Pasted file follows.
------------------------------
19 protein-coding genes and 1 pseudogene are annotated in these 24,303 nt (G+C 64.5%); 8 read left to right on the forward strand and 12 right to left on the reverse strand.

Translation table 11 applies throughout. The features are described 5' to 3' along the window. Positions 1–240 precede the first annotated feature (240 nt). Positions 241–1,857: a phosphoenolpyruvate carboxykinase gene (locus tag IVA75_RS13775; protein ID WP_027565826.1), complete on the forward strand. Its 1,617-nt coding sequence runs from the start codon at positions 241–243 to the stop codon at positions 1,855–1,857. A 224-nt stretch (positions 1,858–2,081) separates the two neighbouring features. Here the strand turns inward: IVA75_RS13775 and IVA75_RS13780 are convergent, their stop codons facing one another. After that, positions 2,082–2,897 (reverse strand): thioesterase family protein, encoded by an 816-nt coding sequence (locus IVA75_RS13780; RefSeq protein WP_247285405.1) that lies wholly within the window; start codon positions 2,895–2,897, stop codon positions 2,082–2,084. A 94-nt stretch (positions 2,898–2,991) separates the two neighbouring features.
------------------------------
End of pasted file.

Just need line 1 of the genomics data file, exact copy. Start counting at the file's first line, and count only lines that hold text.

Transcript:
19 protein-coding genes and 1 pseudogene are annotated in these 24,303 nt (G+C 64.5%); 8 read left to right on the forward strand and 12 right to left on the reverse strand.